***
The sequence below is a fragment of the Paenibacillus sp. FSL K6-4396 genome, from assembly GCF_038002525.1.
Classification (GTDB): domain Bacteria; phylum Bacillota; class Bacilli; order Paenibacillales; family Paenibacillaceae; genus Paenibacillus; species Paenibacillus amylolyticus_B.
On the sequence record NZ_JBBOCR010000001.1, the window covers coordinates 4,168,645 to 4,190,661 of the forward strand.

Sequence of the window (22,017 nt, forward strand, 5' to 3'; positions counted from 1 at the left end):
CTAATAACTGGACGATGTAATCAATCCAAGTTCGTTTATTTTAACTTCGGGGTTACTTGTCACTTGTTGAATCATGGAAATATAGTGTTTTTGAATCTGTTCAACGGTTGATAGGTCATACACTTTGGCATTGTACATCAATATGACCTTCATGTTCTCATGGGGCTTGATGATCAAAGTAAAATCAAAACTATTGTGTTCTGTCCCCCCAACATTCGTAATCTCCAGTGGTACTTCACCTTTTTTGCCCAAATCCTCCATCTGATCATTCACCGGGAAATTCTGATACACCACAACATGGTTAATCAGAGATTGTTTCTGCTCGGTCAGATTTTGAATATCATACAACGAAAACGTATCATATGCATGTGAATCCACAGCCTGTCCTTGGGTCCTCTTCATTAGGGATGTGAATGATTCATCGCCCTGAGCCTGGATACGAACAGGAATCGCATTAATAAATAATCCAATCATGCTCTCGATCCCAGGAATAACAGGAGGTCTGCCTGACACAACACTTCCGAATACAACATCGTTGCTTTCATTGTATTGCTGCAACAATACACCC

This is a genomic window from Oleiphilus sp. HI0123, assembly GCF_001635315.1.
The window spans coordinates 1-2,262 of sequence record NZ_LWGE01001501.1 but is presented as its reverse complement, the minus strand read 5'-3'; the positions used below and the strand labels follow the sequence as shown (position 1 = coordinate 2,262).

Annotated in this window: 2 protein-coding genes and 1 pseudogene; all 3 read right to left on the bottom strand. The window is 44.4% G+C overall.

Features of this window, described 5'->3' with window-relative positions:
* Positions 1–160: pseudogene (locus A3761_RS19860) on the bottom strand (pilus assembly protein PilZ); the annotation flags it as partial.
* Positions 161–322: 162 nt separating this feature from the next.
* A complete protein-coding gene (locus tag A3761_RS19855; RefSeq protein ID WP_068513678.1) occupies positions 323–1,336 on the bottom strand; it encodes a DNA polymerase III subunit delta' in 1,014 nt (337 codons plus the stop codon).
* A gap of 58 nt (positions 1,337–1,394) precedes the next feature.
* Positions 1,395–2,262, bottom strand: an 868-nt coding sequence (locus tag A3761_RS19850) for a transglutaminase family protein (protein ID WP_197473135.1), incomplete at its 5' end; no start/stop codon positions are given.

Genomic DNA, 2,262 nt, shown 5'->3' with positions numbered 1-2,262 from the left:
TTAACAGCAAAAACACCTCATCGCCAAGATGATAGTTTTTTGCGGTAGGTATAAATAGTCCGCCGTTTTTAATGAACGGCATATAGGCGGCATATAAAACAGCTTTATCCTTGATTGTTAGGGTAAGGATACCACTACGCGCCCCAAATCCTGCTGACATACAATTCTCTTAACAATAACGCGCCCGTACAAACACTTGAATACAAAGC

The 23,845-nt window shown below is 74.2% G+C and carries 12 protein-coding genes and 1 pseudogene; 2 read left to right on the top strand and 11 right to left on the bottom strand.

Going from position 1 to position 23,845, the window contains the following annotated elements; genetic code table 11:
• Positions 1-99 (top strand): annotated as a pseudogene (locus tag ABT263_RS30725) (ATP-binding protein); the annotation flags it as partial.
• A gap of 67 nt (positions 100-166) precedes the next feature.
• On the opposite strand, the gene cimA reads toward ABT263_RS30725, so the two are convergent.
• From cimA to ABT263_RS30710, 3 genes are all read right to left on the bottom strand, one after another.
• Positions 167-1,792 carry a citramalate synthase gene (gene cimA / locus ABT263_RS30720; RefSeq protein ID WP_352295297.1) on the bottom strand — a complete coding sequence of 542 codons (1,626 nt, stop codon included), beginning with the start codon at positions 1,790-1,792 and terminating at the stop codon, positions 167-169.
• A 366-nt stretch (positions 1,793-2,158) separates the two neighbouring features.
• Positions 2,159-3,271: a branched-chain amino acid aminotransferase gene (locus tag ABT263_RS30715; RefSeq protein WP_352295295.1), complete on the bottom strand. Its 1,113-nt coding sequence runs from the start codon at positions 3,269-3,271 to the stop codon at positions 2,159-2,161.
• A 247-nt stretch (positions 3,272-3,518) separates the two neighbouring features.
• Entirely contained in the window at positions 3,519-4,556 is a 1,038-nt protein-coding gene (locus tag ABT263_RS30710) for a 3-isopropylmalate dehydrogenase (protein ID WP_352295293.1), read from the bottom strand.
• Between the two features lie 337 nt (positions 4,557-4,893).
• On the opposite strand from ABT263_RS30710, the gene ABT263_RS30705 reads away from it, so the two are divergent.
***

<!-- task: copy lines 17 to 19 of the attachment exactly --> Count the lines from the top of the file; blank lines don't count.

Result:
The 23,845-nt window shown below is 74.2% G+C and carries 12 protein-coding genes and 1 pseudogene; 2 read left to right on the top strand and 11 right to left on the bottom strand.

Going from position 1 to position 23,845, the window contains the following annotated elements; genetic code table 11:
• Positions 1-99 (top strand): annotated as a pseudogene (locus tag ABT263_RS30725) (ATP-binding protein); the annotation flags it as partial.